The peak industry body, Tourism and Transport Forum Australia, got itself into hot water with the media last week. The Forum suggested in a new report, Meeting the funding challenges of public transport, that eligibility for concession fares should be drastically restricted.
The brouhaha was unfortunate because the Forum’s underlying contention – that public transport in Australia should be operated on a full cost-recovery basis – is worthy of closer examination. Closer examination, that is, provided we’re talking about recovering full costs from those who can afford it!
At present, fares only account for approximately 36% of public transport operating costs across Australia’s five largest cities according to the Forum’s consultant’s, LEK. They say the rest comes from Government subsidies and is low compared to an international average of 60%.
The challenge facing governments in Australia is simple enough. Public transport capacity has to increase enormously to deal with expected higher demand driven by issues like peak oil, climate change and unprecedented population growth. For example, patronage has already grown 5% p.a. over the past five years in Brisbane and Melbourne.
It’s easy to say that this can be addressed by increased funding, but the same issues driving higher public transport demand will also put pressure on a range of other portfolios – like health and education – at Federal and State level. In addition, the ageing of the population places greater demands on funding and we now have an entrenched political culture of low or zero deficits.
But there are other issues besides finding the money that the Transport Forum could usefully have examined. As I noted here, if every new project increases the operating subsidy, governments are likely to chronically under-invest in public transport. A subsidised system will also have fewer funding options – it will be less likely, for example, to attract the sort of private sector investment that has funded new toll roads in Melbourne, Sydney and Brisbane.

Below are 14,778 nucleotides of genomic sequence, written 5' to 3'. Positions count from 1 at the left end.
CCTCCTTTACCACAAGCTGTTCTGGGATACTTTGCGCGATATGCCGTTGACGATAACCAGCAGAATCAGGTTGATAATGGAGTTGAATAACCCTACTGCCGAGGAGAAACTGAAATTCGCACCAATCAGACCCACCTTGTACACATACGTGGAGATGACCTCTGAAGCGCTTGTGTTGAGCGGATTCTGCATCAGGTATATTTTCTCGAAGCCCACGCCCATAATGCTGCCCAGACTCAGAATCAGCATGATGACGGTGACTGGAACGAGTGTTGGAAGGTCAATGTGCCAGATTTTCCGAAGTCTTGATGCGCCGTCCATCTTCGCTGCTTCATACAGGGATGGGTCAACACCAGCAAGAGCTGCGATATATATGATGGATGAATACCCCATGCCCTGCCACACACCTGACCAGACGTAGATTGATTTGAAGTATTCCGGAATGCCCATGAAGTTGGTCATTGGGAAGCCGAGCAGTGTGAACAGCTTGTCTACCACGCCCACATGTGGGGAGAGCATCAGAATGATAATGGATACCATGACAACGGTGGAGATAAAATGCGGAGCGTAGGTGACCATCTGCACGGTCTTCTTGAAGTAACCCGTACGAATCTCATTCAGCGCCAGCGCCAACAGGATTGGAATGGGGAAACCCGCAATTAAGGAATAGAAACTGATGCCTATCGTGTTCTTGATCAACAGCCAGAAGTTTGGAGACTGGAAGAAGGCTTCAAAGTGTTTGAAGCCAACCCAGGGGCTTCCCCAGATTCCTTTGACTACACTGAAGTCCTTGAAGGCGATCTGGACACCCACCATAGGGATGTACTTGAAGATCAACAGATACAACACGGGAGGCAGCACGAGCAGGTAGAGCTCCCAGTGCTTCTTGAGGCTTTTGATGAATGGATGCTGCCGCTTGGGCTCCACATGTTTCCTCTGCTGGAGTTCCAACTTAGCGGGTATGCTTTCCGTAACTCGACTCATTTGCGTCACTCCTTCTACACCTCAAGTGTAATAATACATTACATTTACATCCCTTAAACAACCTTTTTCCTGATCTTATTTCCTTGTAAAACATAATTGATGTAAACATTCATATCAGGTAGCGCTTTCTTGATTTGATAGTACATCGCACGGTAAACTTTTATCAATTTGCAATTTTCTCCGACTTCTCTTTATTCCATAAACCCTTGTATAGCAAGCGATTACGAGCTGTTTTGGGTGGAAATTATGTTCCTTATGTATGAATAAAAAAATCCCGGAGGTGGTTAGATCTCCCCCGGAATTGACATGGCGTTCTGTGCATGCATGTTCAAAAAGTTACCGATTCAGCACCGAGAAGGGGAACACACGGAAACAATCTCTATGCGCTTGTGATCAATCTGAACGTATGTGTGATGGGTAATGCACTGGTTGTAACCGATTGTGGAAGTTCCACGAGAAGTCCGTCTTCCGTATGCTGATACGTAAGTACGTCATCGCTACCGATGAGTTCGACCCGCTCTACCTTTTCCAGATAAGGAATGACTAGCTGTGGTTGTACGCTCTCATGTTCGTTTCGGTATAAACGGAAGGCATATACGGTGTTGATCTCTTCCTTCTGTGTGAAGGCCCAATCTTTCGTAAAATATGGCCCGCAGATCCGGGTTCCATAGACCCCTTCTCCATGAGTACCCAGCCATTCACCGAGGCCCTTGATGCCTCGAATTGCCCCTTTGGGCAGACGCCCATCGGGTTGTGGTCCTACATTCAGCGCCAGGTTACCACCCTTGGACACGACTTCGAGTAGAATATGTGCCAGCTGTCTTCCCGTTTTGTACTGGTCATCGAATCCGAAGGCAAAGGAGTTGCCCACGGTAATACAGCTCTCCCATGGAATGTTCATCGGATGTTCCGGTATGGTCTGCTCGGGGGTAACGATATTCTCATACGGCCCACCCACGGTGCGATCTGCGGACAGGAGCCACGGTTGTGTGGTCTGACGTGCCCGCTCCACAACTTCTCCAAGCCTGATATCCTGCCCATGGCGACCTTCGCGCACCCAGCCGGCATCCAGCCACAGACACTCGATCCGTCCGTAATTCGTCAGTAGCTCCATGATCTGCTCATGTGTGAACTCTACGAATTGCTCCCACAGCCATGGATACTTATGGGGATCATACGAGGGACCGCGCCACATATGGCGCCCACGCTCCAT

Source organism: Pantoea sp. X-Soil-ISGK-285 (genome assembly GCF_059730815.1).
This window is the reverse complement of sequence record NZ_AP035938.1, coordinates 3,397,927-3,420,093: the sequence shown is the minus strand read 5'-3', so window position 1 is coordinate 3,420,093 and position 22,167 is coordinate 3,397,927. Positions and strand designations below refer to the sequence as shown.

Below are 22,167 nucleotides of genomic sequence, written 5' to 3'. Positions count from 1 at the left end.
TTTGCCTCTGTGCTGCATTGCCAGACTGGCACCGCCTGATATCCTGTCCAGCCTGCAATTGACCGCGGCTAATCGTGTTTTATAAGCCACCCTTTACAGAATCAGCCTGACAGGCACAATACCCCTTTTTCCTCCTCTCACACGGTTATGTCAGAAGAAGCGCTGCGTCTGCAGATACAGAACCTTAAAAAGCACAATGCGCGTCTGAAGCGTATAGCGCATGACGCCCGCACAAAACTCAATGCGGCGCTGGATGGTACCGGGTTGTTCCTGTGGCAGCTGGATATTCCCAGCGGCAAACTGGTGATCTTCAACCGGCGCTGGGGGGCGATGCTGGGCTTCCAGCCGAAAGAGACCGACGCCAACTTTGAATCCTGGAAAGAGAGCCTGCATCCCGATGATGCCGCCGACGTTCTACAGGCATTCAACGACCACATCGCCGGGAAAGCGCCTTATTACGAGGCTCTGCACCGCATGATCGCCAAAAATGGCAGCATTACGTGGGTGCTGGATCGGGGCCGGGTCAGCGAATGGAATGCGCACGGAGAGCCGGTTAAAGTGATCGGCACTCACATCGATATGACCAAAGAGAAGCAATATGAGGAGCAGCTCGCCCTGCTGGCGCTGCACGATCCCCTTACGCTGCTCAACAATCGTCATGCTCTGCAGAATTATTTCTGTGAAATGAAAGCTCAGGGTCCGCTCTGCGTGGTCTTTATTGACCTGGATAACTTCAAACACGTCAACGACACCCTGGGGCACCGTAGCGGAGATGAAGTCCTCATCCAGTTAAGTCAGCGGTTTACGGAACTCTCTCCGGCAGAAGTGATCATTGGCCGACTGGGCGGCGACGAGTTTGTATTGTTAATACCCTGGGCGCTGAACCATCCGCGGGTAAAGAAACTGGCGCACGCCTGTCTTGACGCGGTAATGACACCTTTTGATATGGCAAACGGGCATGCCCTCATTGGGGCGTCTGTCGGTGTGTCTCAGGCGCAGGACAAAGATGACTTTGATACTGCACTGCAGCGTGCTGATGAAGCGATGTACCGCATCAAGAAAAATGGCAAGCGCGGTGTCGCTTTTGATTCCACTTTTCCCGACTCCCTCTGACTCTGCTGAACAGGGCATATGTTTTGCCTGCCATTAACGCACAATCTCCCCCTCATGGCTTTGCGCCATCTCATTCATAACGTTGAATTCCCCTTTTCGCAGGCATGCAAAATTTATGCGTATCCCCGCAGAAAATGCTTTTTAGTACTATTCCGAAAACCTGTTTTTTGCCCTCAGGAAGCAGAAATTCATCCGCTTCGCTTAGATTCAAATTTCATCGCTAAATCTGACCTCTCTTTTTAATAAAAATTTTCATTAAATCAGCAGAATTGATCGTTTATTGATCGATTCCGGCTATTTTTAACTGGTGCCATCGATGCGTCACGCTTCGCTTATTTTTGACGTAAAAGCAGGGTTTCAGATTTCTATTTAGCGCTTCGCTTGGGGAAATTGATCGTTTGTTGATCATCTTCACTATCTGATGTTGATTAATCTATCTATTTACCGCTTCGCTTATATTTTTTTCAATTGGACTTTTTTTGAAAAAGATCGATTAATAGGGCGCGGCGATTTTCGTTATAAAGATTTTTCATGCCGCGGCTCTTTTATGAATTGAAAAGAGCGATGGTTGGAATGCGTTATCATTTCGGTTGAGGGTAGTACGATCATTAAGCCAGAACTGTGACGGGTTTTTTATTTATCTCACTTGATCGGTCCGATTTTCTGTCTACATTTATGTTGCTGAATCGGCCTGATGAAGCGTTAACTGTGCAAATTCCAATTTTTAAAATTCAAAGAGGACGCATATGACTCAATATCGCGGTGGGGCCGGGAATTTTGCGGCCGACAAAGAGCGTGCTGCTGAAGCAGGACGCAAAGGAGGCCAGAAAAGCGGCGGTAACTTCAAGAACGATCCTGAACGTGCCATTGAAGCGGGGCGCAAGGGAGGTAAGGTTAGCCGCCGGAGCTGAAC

And subsidised fares are also inequitable. The main market for public transport – peak hour commuting to the CBD – is on average made up of relatively high income workers. In contrast, travellers who are wholly reliant on public transport often contend with low frequencies and restricted hours of operation, especially those living in outer suburbs.
The key arguments for subsidising public transport are that it will lower traffic congestion, minimise the energy security and environmental issues associated with car travel, and promote greater social inclusion.
I don’t buy the congestion rationale. Congestion is evidence of why public transport is needed in a particular location but it’s not an argument for subsidising it. Public transport is essential for delivering workers to the businesses who benefit from the very high density of the CBD (even though they don’t pay for it!), but it hasn’t eliminated traffic congestion on the approaches to Sydney’s and Melbourne’s CBDs – or Manhattan’s for that matter – any more than freeways have.
Energy security and environmental costs are more compelling arguments. Public transport should only be operated on a full cost-recovery basis if cars are also required to pay their full costs (as I’ve argued here). That’s a neat synergy because in most situations public transport will only be competitive with cars when the latter’s inherent technical advantages are nullified by higher costs from, for example, road (including congestion) pricing.
Road pricing is also a potential source of revenue for public transport, although its significance shouldn’t be over-stated. Managing congestion to maximise social welfare doesn’t necessarily maximise revenue.
A key purpose of public transport is to provide mobility for those who do not have an alternative mode of travel. Some of those travellers warrant concession fares because of their limited ability to pay. However that subsidy should be funded from the general budget rather than from the transport system (and in some cases is).
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